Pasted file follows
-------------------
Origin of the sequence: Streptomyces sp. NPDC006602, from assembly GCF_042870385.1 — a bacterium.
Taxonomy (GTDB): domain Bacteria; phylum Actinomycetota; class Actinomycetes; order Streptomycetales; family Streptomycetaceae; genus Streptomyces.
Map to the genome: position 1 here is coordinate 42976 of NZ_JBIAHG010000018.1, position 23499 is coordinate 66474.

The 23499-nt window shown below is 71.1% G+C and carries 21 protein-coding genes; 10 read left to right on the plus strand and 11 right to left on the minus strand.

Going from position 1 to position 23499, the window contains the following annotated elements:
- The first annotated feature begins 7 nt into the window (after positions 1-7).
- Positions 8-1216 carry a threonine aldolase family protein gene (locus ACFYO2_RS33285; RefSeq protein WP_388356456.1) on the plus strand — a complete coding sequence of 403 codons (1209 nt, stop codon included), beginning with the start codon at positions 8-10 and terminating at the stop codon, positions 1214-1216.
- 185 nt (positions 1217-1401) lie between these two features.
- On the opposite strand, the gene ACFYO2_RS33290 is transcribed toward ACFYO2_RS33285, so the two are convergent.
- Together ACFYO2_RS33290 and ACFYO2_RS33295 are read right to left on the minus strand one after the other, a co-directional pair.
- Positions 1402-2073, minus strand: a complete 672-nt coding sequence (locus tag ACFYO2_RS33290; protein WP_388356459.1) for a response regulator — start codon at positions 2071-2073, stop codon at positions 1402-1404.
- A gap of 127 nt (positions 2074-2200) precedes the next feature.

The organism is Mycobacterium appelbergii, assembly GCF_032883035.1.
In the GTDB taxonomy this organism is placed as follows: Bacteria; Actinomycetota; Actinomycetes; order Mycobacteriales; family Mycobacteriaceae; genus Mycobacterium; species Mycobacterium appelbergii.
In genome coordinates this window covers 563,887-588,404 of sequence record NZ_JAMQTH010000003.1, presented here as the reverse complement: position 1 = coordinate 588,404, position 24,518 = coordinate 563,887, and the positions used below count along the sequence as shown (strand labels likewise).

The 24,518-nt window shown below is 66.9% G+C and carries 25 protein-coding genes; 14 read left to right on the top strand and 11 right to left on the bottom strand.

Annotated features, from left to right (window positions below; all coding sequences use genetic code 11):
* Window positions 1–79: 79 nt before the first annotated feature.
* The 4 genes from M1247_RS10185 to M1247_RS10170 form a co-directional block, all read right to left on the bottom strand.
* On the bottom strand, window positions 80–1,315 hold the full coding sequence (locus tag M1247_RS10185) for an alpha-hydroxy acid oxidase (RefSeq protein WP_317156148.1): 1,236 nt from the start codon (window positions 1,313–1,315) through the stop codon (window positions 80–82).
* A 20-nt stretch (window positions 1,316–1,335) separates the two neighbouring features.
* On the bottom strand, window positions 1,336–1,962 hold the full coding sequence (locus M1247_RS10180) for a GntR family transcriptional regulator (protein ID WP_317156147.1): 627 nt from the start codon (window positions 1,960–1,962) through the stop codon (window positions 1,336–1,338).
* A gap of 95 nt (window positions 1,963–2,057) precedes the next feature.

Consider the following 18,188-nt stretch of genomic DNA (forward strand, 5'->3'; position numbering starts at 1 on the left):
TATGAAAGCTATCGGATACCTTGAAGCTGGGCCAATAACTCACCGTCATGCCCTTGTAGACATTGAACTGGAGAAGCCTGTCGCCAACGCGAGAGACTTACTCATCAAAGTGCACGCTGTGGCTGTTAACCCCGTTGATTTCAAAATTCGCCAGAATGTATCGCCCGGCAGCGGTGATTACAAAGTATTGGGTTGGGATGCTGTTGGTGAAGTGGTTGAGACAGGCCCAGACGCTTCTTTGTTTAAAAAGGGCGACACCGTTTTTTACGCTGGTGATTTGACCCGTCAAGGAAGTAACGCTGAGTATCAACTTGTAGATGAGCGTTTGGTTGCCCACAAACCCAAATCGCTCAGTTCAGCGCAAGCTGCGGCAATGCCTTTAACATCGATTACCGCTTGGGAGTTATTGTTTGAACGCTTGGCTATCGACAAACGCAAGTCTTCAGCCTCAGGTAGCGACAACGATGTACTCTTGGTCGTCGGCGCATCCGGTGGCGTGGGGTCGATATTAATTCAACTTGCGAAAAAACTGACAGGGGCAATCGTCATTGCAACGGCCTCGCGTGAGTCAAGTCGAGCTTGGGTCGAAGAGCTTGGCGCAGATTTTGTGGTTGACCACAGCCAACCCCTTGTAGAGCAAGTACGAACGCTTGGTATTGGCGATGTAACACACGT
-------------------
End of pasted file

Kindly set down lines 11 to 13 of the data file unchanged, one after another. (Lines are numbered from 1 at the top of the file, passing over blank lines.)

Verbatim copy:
- Positions 1402-2073, minus strand: a complete 672-nt coding sequence (locus tag ACFYO2_RS33290; protein WP_388356459.1) for a response regulator — start codon at positions 2071-2073, stop codon at positions 1402-1404.
- A gap of 127 nt (positions 2074-2200) precedes the next feature.

The organism is Mycobacterium appelbergii, assembly GCF_032883035.1.